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Topic: Matheology 203
Replies: 16   Last Post: Feb 7, 2013 8:06 AM

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mueckenh@rz.fh-augsburg.de

Posts: 15,033
Registered: 1/29/05
Re: Matheology 203
Posted: Feb 7, 2013 3:54 AM
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On 7 Feb., 09:27, Virgil <vir...@ligriv.com> wrote:
> In article
> <30e6f8dd-f487-4335-ba77-35f182b79...@e10g2000vbv.googlegroups.com>,
>
>
>
>
>
>  WM <mueck...@rz.fh-augsburg.de> wrote:

> > On 7 Feb., 08:53, Virgil <vir...@ligriv.com> wrote:
> > > In article
> > > <457d0429-33c1-46ad-9151-4f5d9dc96...@fv9g2000vbb.googlegroups.com>,

>
> > >  WM <mueck...@rz.fh-augsburg.de> wrote:
> > > > On 7 Feb., 05:21, fom <fomJ...@nyms.net> wrote:
>
> > > > > Or as Virgil would write
>
> > > > in a very lucid moment:
>
> > > > > What Cantor proved was that no list of accessible real numbers
> > > > > (accessible because listable) can include all accessible numbers,
> > > > > because any such list itself proves the existence of numbers not listed.

>
> > > > That is, Cantor proved the countable set of accessible numbers being
> > > > uncoutable.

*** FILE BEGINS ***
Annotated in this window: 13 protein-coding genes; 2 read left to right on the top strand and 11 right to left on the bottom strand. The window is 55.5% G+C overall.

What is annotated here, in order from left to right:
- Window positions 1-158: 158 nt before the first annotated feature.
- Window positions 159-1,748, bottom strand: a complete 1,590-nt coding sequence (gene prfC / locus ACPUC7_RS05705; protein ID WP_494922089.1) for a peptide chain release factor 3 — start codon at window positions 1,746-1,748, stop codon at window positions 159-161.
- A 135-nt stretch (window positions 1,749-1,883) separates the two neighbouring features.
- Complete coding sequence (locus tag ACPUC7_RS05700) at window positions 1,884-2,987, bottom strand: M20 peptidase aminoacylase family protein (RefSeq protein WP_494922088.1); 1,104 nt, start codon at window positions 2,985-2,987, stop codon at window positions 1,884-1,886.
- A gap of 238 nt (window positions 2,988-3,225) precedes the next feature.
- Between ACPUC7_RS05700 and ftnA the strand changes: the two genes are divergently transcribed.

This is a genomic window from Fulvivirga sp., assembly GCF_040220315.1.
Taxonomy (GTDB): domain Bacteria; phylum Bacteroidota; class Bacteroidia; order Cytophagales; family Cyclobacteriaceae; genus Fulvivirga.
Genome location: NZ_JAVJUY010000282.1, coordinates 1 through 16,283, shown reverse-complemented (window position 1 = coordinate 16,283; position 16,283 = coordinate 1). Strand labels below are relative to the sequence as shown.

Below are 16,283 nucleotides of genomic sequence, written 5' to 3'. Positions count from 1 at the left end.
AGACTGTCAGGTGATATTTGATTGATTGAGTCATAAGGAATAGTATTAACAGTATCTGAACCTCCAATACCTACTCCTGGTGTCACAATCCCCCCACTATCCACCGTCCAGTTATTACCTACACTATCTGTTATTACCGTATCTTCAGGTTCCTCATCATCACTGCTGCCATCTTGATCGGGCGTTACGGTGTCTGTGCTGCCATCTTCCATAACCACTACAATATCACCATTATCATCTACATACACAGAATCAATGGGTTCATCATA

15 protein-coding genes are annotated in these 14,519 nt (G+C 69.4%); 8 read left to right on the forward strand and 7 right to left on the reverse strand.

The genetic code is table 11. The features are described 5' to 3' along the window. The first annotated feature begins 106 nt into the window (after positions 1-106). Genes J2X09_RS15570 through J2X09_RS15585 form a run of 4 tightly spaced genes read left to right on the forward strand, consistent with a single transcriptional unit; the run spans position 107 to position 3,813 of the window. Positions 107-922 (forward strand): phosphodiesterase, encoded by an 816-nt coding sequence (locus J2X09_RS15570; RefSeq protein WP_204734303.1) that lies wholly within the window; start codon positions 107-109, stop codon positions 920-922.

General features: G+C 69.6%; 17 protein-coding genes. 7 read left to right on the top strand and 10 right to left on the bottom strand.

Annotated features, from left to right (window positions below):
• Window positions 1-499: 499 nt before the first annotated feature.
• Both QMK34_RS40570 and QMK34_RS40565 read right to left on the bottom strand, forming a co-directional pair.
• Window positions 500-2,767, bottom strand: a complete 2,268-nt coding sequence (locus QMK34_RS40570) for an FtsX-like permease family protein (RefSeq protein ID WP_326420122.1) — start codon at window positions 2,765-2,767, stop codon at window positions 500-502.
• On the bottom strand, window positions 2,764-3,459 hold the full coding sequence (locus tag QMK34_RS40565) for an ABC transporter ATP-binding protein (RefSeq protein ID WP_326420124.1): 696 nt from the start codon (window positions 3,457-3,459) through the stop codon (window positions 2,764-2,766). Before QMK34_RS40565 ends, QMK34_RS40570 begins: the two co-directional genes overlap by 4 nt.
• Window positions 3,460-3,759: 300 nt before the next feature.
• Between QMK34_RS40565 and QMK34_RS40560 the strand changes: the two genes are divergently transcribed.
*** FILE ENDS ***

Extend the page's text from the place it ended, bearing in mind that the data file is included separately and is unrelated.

>
> > > That may well be WM's misunderstanding but it is not an understanding.
>
> > > A number being accessible does means that it can appear in some list,
> > > but does not at all mean that all accessible numbers can appear together
> > > in a single list.

>
> > All elements of countable sets can be counted by definition, i.e.,
> > they can appear in a list.

>
> But some subsets of a set may be countable even though the set itself is
> not.


Of course, the algebraic real numbers for instance, or the definable
real numbers.

> Certainly SOME sets of reals can be counted but not every set of
> reals can be counted.


My question has been this: Why are there countable sets that are
uncountable?

Regards, WM




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